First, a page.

Iraq: Execution of Saddam aides condemned
Amnesty International today (15 January) condemned the executions of Saddam Hussein's half-brother and the former head of Iraq's revolutionary court as a brutal violation of the right to life and a further lost opportunity for Iraqis to properly hold to account those responsible for the crimes committed under Saddam Hussein's rule.
Barzan Ibrahim al-Tikriti, Saddam Hussein’s half-brother and former head of the Iraqi Mukhabarat (Intelligence Service), and ‘Awad Hamad al-Bandar al-Sa’dun, former head of the Revolutionary Court, were hanged earlier today. Along with former president Saddam Hussein, they had been sentenced to death on 5 November 2006 after an unfair trial before the Supreme Iraqi Criminal Tribunal (SICT). This verdict was confirmed by the Iraqi Appeals court on 26 December.
Amnesty International's Middle East and North Africa Programme Director Malcolm Smart said:
"Saddam Hussein and his aides should certainly have been held to account for the horrific human rights crimes committed by his government but this should have been through a fair trial process and without recourse to the death penalty.
“Reports that Barzan Ibrahim al-Tikriti had his head severed during the hanging only emphasis the brutality of this already cruel, inhuman and degrading punishment.”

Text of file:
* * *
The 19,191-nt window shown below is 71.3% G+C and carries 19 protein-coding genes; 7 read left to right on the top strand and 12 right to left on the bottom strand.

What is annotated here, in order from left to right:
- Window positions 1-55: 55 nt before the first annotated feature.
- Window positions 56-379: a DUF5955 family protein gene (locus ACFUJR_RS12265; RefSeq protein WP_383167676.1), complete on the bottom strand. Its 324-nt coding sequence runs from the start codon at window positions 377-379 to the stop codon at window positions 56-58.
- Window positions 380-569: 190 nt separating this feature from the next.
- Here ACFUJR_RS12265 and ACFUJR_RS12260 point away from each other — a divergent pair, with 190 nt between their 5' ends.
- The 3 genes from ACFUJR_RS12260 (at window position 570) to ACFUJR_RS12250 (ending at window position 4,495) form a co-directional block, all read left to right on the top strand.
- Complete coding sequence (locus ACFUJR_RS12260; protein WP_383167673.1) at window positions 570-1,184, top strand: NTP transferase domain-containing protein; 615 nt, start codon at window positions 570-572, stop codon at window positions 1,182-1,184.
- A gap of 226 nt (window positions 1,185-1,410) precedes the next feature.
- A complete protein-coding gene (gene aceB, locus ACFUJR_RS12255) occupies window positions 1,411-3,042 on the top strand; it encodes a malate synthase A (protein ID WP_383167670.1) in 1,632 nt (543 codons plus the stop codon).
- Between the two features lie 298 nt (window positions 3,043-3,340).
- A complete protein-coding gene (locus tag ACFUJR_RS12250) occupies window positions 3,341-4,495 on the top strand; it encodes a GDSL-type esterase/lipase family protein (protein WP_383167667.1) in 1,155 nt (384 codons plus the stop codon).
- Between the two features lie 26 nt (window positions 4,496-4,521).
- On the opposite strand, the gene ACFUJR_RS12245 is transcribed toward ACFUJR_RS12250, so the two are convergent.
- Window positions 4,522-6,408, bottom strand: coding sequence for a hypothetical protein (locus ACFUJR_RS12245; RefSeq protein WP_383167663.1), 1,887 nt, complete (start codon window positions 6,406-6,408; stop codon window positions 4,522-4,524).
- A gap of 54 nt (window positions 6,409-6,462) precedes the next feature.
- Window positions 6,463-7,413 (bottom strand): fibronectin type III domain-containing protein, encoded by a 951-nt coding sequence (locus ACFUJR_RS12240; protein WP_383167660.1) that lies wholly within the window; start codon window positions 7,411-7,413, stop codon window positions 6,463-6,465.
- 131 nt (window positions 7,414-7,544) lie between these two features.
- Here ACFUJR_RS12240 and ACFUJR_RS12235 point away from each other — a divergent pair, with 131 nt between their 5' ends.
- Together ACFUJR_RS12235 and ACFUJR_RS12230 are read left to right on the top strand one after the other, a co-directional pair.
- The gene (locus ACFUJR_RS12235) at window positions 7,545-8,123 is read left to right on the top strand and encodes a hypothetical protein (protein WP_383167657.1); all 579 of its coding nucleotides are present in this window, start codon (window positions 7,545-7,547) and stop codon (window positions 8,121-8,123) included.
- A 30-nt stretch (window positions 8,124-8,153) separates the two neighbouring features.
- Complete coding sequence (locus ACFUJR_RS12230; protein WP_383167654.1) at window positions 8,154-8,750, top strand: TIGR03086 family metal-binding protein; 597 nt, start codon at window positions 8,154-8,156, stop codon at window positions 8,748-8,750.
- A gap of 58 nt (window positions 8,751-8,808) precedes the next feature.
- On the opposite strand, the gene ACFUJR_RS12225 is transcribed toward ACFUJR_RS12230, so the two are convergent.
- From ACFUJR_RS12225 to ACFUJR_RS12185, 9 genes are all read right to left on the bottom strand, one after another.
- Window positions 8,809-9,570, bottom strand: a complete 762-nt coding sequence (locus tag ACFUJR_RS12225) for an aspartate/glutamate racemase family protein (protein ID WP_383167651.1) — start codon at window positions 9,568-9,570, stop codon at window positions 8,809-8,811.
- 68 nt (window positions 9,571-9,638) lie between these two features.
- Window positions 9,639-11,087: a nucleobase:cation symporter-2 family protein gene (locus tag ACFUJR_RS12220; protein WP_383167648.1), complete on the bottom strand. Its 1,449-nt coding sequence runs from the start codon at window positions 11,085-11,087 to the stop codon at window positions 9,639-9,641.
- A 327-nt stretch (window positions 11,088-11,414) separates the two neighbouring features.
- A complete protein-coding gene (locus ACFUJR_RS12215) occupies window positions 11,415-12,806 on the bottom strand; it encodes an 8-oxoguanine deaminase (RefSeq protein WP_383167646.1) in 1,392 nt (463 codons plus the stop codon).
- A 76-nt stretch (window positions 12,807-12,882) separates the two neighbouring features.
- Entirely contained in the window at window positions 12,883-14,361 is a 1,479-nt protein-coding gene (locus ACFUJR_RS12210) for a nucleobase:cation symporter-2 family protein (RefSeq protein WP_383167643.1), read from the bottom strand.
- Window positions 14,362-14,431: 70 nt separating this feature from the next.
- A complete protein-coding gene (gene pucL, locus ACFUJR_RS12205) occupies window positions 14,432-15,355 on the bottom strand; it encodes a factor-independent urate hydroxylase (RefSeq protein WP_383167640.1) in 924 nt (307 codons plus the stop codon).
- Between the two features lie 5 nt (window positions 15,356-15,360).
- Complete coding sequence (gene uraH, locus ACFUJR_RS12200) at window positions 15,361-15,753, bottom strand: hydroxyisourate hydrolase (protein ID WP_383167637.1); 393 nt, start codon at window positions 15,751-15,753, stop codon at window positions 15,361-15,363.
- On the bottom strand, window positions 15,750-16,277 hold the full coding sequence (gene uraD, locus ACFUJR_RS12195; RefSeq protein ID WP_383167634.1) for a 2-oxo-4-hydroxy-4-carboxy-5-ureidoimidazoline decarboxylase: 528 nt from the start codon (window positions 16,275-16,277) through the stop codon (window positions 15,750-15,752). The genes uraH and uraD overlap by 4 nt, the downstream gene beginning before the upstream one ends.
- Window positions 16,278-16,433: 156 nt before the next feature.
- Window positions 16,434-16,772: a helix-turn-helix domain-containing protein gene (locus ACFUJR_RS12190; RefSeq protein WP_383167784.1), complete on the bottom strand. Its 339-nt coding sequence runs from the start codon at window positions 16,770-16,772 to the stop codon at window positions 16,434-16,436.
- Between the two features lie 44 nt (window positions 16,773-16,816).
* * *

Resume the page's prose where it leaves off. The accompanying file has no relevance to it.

Amnesty International is also concerned that another former government official is at risk of execution. Taha Yassin Ramadhan, the former vice-president, was sentenced to life imprisonment on 5 November 2006. However, on 26 December the Appeals Chamber of the Supreme Iraqi Criminal Tribunal referred his case back to the same tribunal requesting a higher sentence, suggesting that he is at risk of being sentenced to death and executed.
The trial before the SICT failed to satisfy international fair trial standards. Political interference undermined the independence and impartiality of the court, causing the first presiding judge to resign and blocking the appointment of another, and the court failed to take adequate measures to ensure the protection of witnesses and defence lawyers, three of whom were assassinated during the course of the trial. Saddam Hussein was also denied access to legal counsel for the first year after his arrest, and complaints by his lawyers throughout the trial relating to the proceedings do not appear to have been adequately answered by the tribunal. The appeal process was obviously conducted in haste and failed to rectify any of the flaws of the first trial.
Amnesty International opposes the death penalty in all cases on the grounds that it is a violation of the right to life and the ultimate form of cruel, inhuman and degrading punishment. There has been a sharp rise in the use of the death penalty since its reintroduction in August 2004 in Iraq. In 2006 at least 65 people were executed, many of them after unfair trials.
Find out more on Amnesty's campaign to end the death penalty